CHICAGO (CBS) — Travelers are still having a difficult time flying into and out of Midway International Airport as hundreds of flights have been canceled for the past few days after two control tower employees tested positive for coronavirus.

Sen. Dick Durbin says the tower was closed to keep other workers safe.

RELATED: Southwest Airlines Reduces Flights At Midway Airport, After Air Traffic Control Tower Closed Over COVID-19

“When I spoke to the head of the Federal Aviation Administration he told me there was a similar challenge at another major airport. I’m afraid we haven’t heard the last of it. It’s an indication of what happens when someone tests positive in a work atmosphere that is a critical part of our economy and the safety of our nation,” he said.

(CBS)

Durbin hopes the tower will be able to resume operations early next week after a thorough cleaning.

The move resulted in more than 173 canceled flights on Friday, and Hawthorne said the airline is averaging four to six flights an hour.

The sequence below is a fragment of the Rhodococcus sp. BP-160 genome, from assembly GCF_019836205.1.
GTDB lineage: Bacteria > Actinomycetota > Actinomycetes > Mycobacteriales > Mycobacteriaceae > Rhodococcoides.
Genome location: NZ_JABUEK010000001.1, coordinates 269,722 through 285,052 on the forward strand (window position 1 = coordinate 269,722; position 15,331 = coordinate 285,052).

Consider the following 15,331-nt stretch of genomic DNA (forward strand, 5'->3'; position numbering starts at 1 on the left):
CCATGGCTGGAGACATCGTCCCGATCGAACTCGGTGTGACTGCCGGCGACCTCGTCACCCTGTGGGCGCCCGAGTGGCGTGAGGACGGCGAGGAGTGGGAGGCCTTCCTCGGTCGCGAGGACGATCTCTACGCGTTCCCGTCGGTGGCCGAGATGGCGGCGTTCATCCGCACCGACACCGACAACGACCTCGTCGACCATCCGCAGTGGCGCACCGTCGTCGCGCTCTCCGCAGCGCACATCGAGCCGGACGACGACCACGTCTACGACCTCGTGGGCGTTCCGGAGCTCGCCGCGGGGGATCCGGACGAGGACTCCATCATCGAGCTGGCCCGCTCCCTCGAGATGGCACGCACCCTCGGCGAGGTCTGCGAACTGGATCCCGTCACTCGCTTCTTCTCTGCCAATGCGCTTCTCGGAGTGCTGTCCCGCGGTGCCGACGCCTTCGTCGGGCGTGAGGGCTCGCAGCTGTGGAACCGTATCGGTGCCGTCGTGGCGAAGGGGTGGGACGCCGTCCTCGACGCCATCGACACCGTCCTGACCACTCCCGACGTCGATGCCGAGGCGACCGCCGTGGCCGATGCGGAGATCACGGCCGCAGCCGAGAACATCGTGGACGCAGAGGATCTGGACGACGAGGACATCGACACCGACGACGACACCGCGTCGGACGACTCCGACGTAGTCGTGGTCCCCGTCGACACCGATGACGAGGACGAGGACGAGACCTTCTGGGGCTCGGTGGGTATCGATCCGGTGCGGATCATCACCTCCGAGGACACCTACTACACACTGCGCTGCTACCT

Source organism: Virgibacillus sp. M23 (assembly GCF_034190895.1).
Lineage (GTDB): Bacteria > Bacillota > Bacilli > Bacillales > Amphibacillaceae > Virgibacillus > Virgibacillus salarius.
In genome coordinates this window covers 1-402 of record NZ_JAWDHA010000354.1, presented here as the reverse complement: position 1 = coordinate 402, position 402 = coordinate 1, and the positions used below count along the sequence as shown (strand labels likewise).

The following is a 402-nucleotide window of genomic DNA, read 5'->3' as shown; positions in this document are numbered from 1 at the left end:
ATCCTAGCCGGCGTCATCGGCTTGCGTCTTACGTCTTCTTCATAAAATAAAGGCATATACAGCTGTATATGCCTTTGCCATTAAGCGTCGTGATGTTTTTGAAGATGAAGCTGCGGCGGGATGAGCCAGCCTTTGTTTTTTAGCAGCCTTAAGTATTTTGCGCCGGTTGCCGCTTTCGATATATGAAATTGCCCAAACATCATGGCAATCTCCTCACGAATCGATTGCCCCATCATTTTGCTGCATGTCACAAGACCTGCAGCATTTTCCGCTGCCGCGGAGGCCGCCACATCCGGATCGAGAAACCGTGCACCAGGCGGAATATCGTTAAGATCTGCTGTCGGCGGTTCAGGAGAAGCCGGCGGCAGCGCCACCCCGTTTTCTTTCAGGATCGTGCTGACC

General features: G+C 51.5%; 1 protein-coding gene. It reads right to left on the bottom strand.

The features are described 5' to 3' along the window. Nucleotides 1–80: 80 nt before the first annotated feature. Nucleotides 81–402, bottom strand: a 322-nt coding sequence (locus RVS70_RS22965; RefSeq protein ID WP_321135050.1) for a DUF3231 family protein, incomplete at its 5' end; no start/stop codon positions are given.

The air traffic control tower at Midway was closed Tuesday evening, and operations for Midway were moved to the Chicago TRACON radar facility in Elgin, after the tower workers tested positive for coronavirus. At the time, the FAA said airport operations would continue at a reduced rate until the situation was resolved.

CBS News reports the airport was moved to a “one flight in, one flight out” approach for flights. Arriving and departing pilots will announce themselves over a common radio channel, essentially the same procedure for how one would fly into a municipal airport without a tower. Once airborne, pilots will communicate with Chicago TRACON, an FAA radar facility in Elgin. Departures will organize by departure time, and hold short of the runway until the arriving plane clears. Then the first one up will announce and take off.

The FAA’s longstanding contingency plans call for services to fall back to Chicago TRACON in the event the tower goes dark. TRACON is the regional air traffic control hub that controls airspace after a plane leaves the main tower’s immediate vicinity.